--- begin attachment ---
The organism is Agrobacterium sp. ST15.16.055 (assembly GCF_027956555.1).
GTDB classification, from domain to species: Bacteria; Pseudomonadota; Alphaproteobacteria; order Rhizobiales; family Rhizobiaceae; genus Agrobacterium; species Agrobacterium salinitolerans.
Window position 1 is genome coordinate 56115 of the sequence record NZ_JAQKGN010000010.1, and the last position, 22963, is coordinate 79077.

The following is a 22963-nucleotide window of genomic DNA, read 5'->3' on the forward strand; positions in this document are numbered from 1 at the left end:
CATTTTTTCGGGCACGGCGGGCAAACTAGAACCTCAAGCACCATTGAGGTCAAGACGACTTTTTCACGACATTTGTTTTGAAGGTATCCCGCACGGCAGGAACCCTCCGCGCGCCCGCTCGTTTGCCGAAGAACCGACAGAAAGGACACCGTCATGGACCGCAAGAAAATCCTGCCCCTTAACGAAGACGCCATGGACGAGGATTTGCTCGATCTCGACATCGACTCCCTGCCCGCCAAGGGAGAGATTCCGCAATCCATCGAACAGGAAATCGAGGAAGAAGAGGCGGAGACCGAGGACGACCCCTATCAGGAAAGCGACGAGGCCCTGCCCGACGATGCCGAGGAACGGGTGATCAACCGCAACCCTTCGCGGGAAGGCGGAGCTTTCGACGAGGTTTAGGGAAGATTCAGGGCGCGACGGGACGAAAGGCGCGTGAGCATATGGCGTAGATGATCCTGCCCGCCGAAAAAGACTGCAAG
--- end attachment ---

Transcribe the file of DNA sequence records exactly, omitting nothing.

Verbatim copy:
The organism is Agrobacterium sp. ST15.16.055 (assembly GCF_027956555.1).
GTDB classification, from domain to species: Bacteria; Pseudomonadota; Alphaproteobacteria; order Rhizobiales; family Rhizobiaceae; genus Agrobacterium; species Agrobacterium salinitolerans.
Window position 1 is genome coordinate 56115 of the sequence record NZ_JAQKGN010000010.1, and the last position, 22963, is coordinate 79077.

The following is a 22963-nucleotide window of genomic DNA, read 5'->3' on the forward strand; positions in this document are numbered from 1 at the left end:
CATTTTTTCGGGCACGGCGGGCAAACTAGAACCTCAAGCACCATTGAGGTCAAGACGACTTTTTCACGACATTTGTTTTGAAGGTATCCCGCACGGCAGGAACCCTCCGCGCGCCCGCTCGTTTGCCGAAGAACCGACAGAAAGGACACCGTCATGGACCGCAAGAAAATCCTGCCCCTTAACGAAGACGCCATGGACGAGGATTTGCTCGATCTCGACATCGACTCCCTGCCCGCCAAGGGAGAGATTCCGCAATCCATCGAACAGGAAATCGAGGAAGAAGAGGCGGAGACCGAGGACGACCCCTATCAGGAAAGCGACGAGGCCCTGCCCGACGATGCCGAGGAACGGGTGATCAACCGCAACCCTTCGCGGGAAGGCGGAGCTTTCGACGAGGTTTAGGGAAGATTCAGGGCGCGACGGGACGAAAGGCGCGTGAGCATATGGCGTAGATGATCCTGCCCGCCGAAAAAGACTGCAAG